Mystery dog

I suppose people in every part of history have felt the excitement of new inventions, learning, and technology becoming available to the masses, but darn it, I think it’s really cool to have DNA testing and bike computers and remote TV recording (remote as in scheduling from an offsite location, not like pressing buttons on the remote) on hand. I bought a dog breed DNA test kit recently for our pup Walter, who is a mutt from the roughest streets of Indy.


Walter is two years old and weighs 50-some pounds. He has a long tail he carries curled up over his back but he relaxes it when lying around. His ears couldn’t decide whether to be up or down when he was a puppy but they’ve settled on erect and folded forward, though he sometimes folds them against his head. He’s a bit lanky, very agile and prancy, and orally-fixated. He retrieves but mostly because he likes to play with you, though he’d rather wrestle, chase or be chased, and chew on your arm while jumping at your head. He is very friendly with people and dogs and happy at all times, and he’s a good watchdog (moderate barker) but tends to run off if a new scary something comes on the scene. His coloring is shepherd-like and he seems to shed like one. Oh, and his tongue is completely purple.


Now accepting guesses of his breed mix. David and I are going to bet on this somehow. We should have results within two weeks!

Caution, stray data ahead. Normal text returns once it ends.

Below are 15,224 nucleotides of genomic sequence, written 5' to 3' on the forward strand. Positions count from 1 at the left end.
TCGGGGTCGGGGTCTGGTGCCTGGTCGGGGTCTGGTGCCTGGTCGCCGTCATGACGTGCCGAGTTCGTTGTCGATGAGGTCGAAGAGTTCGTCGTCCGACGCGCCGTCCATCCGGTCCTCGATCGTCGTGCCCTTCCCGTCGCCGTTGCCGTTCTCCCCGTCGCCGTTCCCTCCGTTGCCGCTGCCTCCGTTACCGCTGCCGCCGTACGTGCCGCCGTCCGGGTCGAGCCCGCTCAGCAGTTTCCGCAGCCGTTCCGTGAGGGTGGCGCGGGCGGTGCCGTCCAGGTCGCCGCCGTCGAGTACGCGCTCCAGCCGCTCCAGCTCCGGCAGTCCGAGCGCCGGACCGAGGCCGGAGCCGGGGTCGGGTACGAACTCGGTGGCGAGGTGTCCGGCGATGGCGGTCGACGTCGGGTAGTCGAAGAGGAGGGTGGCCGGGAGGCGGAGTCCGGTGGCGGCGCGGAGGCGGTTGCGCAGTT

The kit I bought relies on cheek cell swabs which are mailed to the lab and they compare the DNA to their database of 60-some breeds. I didn’t feel like paying for more expensive kits with more breeds in the list.

My guesses: German shepherd + chow or Akita + (grey?)hound or dalmatian + something small and goofy (beagle?), and maybe some pit bull (though that isn’t a recognized breed in the database, so he’d show up as a related breed).

Any other ideas? I’d offer a prize but I don’t think I get enough readers!


8 thoughts on “Mystery dog

  1. he’s adorable, whatever his ancestry is.

    but I know what you mean about 21st century technology. sometimes I feel like I’m living in a science fiction story.

  2. I’m not sure why I’m curious, but I guess I should be clear that we don’t care what comes back in the test–it’s just for fun.

    It is a bit backwards that we identify dogs by breeds we created, when really those breeds came out of human selections from true mutts way back when.

  3. We don’t know what he is, but he’s awfully cute. Kesey is half Akita and something that jumped the fence. We think it’s border collie. That test is interesting.

    Kesey’s tail used to curl up over his back too, but he bit 1/3 of it off years ago. He had an owie and his previous owner took off his cone. Bad owner – not that Kesey seems to care.

  4. Pingback: Amy’s Gripping Commentary » What a mutt!

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